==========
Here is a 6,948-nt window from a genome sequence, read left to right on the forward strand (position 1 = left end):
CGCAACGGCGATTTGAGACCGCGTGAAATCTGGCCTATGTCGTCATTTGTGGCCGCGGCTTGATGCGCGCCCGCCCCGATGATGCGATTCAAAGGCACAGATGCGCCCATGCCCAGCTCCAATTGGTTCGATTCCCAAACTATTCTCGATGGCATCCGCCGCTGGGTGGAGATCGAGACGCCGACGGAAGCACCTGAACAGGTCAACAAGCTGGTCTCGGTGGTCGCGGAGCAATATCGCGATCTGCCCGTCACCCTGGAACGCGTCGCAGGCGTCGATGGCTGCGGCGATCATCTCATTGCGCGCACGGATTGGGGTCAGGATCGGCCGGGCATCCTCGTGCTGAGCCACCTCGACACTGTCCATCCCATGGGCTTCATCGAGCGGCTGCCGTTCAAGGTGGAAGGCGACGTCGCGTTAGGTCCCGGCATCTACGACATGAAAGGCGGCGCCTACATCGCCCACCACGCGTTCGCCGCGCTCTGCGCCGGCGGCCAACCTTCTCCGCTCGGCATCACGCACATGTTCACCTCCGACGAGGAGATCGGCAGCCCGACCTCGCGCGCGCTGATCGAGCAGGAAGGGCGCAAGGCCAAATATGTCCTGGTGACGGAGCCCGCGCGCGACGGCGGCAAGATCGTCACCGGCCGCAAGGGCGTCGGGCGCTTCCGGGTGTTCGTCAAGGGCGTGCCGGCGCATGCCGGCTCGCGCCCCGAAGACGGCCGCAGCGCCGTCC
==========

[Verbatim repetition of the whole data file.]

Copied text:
Here is a 6,948-nt window from a genome sequence, read left to right on the forward strand (position 1 = left end):
CGCAACGGCGATTTGAGACCGCGTGAAATCTGGCCTATGTCGTCATTTGTGGCCGCGGCTTGATGCGCGCCCGCCCCGATGATGCGATTCAAAGGCACAGATGCGCCCATGCCCAGCTCCAATTGGTTCGATTCCCAAACTATTCTCGATGGCATCCGCCGCTGGGTGGAGATCGAGACGCCGACGGAAGCACCTGAACAGGTCAACAAGCTGGTCTCGGTGGTCGCGGAGCAATATCGCGATCTGCCCGTCACCCTGGAACGCGTCGCAGGCGTCGATGGCTGCGGCGATCATCTCATTGCGCGCACGGATTGGGGTCAGGATCGGCCGGGCATCCTCGTGCTGAGCCACCTCGACACTGTCCATCCCATGGGCTTCATCGAGCGGCTGCCGTTCAAGGTGGAAGGCGACGTCGCGTTAGGTCCCGGCATCTACGACATGAAAGGCGGCGCCTACATCGCCCACCACGCGTTCGCCGCGCTCTGCGCCGGCGGCCAACCTTCTCCGCTCGGCATCACGCACATGTTCACCTCCGACGAGGAGATCGGCAGCCCGACCTCGCGCGCGCTGATCGAGCAGGAAGGGCGCAAGGCCAAATATGTCCTGGTGACGGAGCCCGCGCGCGACGGCGGCAAGATCGTCACCGGCCGCAAGGGCGTCGGGCGCTTCCGGGTGTTCGTCAAGGGCGTGCCGGCGCATGCCGGCTCGCGCCCCGAAGACGGCCGCAGCGCCGTCC